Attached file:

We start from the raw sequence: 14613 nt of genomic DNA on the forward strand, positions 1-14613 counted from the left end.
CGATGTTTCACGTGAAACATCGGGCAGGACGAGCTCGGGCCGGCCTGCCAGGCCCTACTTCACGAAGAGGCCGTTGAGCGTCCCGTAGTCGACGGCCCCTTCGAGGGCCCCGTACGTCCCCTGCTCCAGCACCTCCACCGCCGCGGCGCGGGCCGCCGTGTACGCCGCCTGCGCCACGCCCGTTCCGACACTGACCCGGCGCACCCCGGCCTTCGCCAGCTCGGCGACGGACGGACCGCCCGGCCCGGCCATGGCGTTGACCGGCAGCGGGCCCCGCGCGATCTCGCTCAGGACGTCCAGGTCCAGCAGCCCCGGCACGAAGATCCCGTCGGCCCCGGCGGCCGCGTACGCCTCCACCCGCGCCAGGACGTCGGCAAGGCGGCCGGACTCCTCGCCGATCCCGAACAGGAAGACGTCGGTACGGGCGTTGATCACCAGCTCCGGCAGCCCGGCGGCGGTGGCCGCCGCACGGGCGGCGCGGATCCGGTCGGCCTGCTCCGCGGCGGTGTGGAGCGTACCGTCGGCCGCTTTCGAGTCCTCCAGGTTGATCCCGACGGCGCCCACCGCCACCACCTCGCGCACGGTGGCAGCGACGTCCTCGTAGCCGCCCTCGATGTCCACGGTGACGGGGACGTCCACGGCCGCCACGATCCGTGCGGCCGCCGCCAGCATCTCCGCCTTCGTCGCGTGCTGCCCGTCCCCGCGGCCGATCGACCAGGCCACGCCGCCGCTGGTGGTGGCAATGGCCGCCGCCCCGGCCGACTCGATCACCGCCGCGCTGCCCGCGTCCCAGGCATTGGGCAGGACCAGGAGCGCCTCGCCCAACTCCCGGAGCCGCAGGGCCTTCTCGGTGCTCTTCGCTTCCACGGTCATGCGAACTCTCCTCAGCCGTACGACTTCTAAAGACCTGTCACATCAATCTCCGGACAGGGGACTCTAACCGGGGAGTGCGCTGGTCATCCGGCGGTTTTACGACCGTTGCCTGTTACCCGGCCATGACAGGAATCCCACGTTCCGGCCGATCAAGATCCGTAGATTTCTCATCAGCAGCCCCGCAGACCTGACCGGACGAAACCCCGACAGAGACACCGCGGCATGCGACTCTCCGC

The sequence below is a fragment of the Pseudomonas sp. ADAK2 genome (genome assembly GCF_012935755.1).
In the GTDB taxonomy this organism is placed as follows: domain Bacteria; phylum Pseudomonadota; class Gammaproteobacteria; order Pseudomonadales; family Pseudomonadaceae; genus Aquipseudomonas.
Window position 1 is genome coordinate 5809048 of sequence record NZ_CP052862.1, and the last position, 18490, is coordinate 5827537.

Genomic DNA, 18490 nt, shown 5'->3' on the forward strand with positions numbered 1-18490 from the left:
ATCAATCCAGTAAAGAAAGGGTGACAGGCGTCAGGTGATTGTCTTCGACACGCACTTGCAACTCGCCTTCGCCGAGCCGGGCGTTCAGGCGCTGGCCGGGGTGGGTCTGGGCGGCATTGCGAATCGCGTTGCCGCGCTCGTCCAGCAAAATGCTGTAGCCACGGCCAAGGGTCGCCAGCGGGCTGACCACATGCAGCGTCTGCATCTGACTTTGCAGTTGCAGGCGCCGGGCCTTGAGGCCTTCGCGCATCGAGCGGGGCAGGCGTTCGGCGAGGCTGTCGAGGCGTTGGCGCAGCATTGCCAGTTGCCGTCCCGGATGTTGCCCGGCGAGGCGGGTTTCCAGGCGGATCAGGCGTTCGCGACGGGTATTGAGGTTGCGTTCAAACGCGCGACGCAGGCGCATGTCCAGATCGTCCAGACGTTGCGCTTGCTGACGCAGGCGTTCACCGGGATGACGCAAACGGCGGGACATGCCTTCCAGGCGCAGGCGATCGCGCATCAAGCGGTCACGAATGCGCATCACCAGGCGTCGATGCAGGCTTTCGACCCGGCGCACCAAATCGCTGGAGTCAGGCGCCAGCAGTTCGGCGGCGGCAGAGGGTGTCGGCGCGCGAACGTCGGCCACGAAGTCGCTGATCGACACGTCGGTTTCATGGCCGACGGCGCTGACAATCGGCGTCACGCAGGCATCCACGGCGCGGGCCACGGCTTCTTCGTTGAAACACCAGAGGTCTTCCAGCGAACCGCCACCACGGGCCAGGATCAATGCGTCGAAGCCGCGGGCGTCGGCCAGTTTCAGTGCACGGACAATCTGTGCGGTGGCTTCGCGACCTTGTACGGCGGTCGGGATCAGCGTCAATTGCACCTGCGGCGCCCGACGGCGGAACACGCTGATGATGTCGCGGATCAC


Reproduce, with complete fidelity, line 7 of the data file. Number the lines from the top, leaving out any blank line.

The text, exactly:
ATCAATCCAGTAAAGAAAGGGTGACAGGCGTCAGGTGATTGTCTTCGACACGCACTTGCAACTCGCCTTCGCCGAGCCGGGCGTTCAGGCGCTGGCCGGGGTGGGTCTGGGCGGCATTGCGAATCGCGTTGCCGCGCTCGTCCAGCAAAATGCTGTAGCCACGGCCAAGGGTCGCCAGCGGGCTGACCACATGCAGCGTCTGCATCTGACTTTGCAGTTGCAGGCGCCGGGCCTTGAGGCCTTCGCGCATCGAGCGGGGCAGGCGTTCGGCGAGGCTGTCGAGGCGTTGGCGCAGCATTGCCAGTTGCCGTCCCGGATGTTGCCCGGCGAGGCGGGTTTCCAGGCGGATCAGGCGTTCGCGACGGGTATTGAGGTTGCGTTCAAACGCGCGACGCAGGCGCATGTCCAGATCGTCCAGACGTTGCGCTTGCTGACGCAGGCGTTCACCGGGATGACGCAAACGGCGGGACATGCCTTCCAGGCGCAGGCGATCGCGCATCAAGCGGTCACGAATGCGCATCACCAGGCGTCGATGCAGGCTTTCGACCCGGCGCACCAAATCGCTGGAGTCAGGCGCCAGCAGTTCGGCGGCGGCAGAGGGTGTCGGCGCGCGAACGTCGGCCACGAAGTCGCTGATCGACACGTCGGTTTCATGGCCGACGGCGCTGACAATCGGCGTCACGCAGGCATCCACGGCGCGGGCCACGGCTTCTTCGTTGAAACACCAGAGGTCTTCCAGCGAACCGCCACCACGGGCCAGGATCAATGCGTCGAAGCCGCGGGCGTCGGCCAGTTTCAGTGCACGGACAATCTGTGCGGTGGCTTCGCGACCTTGTACGGCGGTCGGGATCAGCGTCAATTGCACCTGCGGCGCCCGACGGCGGAACACGCTGATGATGTCGCGGATCAC